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Drought could take toll on Ga. poultry
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Georgia, struggling with a drought of its own, also has to worry about earth-parched conditions in other states, particularly the Corn Belt states of the Midwest.

"Ninety-eight percent of our corn comes from the Midwest," said Emory Forrester, director of feed milling and feed delivery for Baldwin-based Fieldale Farms. "We don't get much Georgia corn because it's ... not grown that in-depth in Georgia."

Poultry has long been a major industry for the Hall County area and chicken feed is composed of 60 percent corn, 20 percent soy and 20 percent other ingredients, such as minerals, Forrester said.

Fieldale uses about 11,000 tons, or about 392,000 bushels, of corn per week, "and we're paying a high price for corn delivered in Baldwin, and this drought is only going to run it up to where it's going to be more expensive," he added.

The impact on consumers might come in the form of less chicken in stores rather than higher prices.

"If you go up on your price and the consumer walks away from it, then it backs up in the pipeline," Forrester said. "It's just a situation where supply and demand have got to get in line. And demand, if this drought keeps up, is going to be more than the supply."

Corn also is necessary to sustain livestock, and soybean crops also are taking a beating in the withering drought, industry officials have said.

The U.S. House on Thursday voted to revive expired disaster relief programs for cattle and sheep producers, just as lawmakers left for their five-week August recess.

The top Democrat on the House Agriculture Committee, Rep. Collin Peterson of Minnesota, said that while he would vote for the disaster relief measure, "This bill is a sad substitute for what is really needed, a long-term farm policy."

He said that while the legislation would help cattle and sheep farmers, "Dairy and specialty crop producers will be left hurting and there is no assistance for pork and poultry producers."

According to the latest U.S. Drought Monitor update, based on conditions as of Tuesday morning, the area of the lower 48 states experiencing extreme drought - the second-highest classification behind exceptional drought - rose nearly 2 percentage points from the previous week, to 22.3 percent.

Also, last week, nearly half of the nation's corn crop was rated poor to very poor, according to the U.S. Department of Agriculture's National Agricultural Statistics Service.

"What happens in the Corn Belt is very important to the poultry industry and livestock producers in general, and unfortunately the damage appears to already be done in terms of the potential yield of the crop," said Mike Giles, president of the Gainesville-based Georgia Poultry Federation.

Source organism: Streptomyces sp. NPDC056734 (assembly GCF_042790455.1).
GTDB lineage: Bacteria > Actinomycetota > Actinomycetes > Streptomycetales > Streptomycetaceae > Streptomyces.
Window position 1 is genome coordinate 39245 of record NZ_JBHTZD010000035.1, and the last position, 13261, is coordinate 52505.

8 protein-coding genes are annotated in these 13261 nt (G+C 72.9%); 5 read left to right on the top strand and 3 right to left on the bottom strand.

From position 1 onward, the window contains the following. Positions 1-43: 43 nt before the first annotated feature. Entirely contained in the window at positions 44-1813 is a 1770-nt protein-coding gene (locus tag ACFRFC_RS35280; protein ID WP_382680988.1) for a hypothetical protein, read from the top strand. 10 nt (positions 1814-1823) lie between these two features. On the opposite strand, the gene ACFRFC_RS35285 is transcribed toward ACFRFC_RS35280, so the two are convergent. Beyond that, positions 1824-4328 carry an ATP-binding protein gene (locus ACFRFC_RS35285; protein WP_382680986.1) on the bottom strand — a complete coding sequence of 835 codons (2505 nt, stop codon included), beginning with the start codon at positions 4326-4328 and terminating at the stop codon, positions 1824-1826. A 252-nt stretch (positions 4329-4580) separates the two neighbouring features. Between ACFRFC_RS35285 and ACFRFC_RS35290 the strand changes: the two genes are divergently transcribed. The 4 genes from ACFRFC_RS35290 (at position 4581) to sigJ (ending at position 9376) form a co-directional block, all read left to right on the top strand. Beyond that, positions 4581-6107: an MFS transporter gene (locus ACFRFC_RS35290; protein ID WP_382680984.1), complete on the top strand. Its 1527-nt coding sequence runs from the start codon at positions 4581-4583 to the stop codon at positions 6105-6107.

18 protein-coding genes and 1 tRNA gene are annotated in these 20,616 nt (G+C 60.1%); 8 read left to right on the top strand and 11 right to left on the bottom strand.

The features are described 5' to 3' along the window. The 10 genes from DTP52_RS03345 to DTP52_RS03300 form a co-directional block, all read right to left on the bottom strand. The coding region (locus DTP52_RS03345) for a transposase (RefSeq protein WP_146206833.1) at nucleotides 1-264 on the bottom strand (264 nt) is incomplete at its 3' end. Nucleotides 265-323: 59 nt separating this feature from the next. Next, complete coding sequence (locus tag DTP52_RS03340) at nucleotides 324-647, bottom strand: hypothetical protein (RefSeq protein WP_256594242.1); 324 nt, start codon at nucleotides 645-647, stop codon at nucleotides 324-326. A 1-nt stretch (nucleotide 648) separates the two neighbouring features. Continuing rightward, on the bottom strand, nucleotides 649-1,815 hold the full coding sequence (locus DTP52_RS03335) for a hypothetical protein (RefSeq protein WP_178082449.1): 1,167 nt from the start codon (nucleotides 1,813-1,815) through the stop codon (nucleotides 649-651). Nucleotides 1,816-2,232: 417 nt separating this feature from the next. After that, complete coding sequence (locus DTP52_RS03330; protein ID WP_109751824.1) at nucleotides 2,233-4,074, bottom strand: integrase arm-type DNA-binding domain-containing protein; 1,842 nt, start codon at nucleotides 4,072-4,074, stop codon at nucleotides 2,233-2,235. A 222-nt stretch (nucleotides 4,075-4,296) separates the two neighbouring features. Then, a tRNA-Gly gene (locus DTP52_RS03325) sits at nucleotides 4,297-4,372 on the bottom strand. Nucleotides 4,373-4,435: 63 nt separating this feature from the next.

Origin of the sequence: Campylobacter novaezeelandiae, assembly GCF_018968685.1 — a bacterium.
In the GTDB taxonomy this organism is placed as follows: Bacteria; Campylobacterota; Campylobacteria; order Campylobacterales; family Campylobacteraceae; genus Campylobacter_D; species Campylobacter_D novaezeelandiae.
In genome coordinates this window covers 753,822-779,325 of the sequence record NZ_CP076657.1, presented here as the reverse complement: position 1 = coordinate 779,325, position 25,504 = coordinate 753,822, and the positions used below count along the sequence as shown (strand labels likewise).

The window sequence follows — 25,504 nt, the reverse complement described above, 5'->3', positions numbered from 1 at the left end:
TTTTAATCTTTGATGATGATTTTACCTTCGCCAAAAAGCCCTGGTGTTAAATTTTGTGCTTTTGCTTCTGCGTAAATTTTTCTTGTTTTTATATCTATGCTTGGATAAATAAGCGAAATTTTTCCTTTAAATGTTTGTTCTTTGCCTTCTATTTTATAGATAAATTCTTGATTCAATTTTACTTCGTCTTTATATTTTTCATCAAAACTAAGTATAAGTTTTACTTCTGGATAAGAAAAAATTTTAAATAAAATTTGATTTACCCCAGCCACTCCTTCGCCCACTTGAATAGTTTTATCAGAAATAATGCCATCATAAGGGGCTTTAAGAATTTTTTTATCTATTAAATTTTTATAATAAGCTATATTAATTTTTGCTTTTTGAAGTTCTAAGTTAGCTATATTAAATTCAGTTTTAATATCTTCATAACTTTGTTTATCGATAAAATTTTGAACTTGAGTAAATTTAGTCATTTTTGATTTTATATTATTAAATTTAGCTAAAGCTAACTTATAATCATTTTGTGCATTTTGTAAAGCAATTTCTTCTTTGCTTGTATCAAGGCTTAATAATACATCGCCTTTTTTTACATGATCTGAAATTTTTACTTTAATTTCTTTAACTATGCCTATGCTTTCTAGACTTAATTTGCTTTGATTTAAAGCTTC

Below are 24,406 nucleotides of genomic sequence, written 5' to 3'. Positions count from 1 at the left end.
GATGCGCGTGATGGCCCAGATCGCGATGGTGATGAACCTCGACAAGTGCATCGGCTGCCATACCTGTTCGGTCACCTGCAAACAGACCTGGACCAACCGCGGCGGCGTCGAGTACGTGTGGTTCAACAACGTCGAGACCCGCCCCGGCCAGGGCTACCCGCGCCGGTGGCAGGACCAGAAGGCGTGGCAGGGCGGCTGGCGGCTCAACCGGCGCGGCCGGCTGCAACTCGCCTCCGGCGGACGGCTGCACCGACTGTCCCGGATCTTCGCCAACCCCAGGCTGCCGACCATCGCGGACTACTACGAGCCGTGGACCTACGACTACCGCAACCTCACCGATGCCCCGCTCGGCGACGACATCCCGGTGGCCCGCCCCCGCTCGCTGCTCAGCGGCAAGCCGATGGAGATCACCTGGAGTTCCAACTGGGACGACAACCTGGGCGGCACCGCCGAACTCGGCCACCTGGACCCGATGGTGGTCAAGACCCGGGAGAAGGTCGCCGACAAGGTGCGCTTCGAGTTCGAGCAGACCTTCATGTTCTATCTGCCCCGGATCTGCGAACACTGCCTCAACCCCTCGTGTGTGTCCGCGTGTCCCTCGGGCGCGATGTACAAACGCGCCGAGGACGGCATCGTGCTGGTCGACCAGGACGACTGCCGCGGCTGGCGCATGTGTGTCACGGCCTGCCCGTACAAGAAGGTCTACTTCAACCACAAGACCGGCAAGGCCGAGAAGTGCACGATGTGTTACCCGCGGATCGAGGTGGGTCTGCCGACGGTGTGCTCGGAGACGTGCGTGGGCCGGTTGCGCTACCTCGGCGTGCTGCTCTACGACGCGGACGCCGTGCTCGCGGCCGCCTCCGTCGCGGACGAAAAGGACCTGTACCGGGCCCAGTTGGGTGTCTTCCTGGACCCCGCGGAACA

"Each report that comes out from USDA is a little worse than the one before it."

Industry experts are especially looking toward a report coming out Friday "in which the first actual (corn) growers' survey will be included," Giles said. "The other reports are based on other evaluation tools they have."

Prices have jumped to $7.50 per bushel from $5 and forecasted prices are more than $8 a bushel, he said.

At the $7.50 cost, "you're talking about over $1 million a day in additional costs for Georgia poultry companies," Giles said.

Terry Barr, a nationally recognized economist at Colorado-based CoBank, which provides loans and other financial services to agribusinesses, said that "until you get a real good fix on this crop, these prices are going to stay very volatile.

He said he expects that with the release of Friday's report, the USDA is "going to make a significant reduction in their estimated yields and talk about a corn crop that's probably closer to 11 billion bushels than the 14 billion bushels they were (projecting) just a couple months ago."

The challenge for poultry and other industries is whether "they pass (higher) costs through the consumer," Barr said. "To the degree they can't, they've got to continue to make cutbacks in production.

"So, at this point and time, how high grain prices go is probably a function of how successful the protein side is in moving these increased costs through the consumer," Barr said.

"And this is a weak economy, so a lot of folks are not optimistic about how much more you can push these prices. Consumers are obviously being very conservative in their buying patterns."

The Associated Press contributed to this report.